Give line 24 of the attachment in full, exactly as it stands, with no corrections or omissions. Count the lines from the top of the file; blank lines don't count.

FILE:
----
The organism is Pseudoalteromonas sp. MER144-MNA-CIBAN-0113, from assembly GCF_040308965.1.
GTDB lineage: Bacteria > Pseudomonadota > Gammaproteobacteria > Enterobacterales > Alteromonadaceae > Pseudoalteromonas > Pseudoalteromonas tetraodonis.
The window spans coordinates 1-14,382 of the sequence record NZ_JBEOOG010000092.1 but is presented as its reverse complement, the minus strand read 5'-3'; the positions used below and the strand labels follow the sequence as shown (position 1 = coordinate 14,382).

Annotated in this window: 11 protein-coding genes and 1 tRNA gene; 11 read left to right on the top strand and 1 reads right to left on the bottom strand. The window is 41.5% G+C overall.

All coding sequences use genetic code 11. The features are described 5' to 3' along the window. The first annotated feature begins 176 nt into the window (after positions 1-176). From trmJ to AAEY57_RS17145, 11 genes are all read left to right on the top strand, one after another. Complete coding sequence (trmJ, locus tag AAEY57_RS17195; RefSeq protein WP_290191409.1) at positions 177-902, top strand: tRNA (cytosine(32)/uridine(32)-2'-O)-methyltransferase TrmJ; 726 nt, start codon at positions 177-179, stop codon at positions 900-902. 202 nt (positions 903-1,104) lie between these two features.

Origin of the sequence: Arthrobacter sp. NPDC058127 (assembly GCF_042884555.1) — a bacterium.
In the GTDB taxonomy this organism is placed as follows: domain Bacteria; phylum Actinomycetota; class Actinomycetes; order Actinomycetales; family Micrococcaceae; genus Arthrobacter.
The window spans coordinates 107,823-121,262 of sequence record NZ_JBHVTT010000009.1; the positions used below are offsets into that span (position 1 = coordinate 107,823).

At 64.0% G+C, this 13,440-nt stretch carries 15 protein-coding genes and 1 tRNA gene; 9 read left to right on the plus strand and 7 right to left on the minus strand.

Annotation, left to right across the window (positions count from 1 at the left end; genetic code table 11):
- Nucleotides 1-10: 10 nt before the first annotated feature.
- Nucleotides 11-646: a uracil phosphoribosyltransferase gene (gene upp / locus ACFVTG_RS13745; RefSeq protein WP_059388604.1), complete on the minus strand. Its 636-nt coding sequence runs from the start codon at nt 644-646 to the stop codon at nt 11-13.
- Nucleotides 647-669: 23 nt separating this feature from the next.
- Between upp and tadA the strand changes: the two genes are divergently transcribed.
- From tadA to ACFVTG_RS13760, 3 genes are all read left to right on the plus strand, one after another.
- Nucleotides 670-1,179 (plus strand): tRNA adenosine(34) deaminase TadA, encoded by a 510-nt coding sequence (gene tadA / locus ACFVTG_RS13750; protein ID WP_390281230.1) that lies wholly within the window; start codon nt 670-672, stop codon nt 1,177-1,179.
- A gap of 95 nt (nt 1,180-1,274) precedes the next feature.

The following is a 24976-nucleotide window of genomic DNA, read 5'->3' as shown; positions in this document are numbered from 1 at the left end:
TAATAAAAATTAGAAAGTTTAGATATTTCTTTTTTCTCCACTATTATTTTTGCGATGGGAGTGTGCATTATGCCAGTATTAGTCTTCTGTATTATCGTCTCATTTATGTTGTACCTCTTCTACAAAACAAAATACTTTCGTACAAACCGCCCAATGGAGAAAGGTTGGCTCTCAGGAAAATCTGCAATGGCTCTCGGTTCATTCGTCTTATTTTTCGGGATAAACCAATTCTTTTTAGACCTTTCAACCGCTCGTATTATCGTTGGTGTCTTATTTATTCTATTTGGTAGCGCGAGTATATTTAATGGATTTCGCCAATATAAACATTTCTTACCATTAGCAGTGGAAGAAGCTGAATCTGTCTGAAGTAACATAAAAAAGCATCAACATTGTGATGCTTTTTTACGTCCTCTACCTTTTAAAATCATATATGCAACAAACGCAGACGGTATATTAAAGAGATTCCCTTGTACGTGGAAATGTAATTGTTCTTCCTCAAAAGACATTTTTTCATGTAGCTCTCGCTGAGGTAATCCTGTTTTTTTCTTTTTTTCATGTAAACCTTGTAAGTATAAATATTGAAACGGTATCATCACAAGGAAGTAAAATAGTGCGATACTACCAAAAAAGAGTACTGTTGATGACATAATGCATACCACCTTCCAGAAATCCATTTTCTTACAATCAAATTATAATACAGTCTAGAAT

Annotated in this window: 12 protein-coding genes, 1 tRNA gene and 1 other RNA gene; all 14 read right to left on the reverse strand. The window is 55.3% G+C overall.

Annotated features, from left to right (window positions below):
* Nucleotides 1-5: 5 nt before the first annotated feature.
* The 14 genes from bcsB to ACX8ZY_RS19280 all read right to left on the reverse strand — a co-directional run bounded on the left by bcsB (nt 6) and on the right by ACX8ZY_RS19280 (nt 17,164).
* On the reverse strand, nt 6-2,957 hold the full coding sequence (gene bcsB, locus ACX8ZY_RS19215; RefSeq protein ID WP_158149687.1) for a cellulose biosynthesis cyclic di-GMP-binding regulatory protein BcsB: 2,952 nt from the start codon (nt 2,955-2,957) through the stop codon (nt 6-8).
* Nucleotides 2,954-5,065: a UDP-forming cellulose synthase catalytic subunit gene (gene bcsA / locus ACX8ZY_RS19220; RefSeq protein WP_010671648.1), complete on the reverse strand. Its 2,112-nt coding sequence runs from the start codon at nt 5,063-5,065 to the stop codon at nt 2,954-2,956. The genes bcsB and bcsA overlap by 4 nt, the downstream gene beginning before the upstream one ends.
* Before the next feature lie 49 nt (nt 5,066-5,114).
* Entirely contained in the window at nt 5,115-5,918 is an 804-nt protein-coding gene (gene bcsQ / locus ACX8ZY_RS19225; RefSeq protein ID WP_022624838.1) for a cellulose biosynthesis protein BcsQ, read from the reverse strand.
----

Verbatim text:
* On the reverse strand, nt 6-2,957 hold the full coding sequence (gene bcsB, locus ACX8ZY_RS19215; RefSeq protein ID WP_158149687.1) for a cellulose biosynthesis cyclic di-GMP-binding regulatory protein BcsB: 2,952 nt from the start codon (nt 2,955-2,957) through the stop codon (nt 6-8).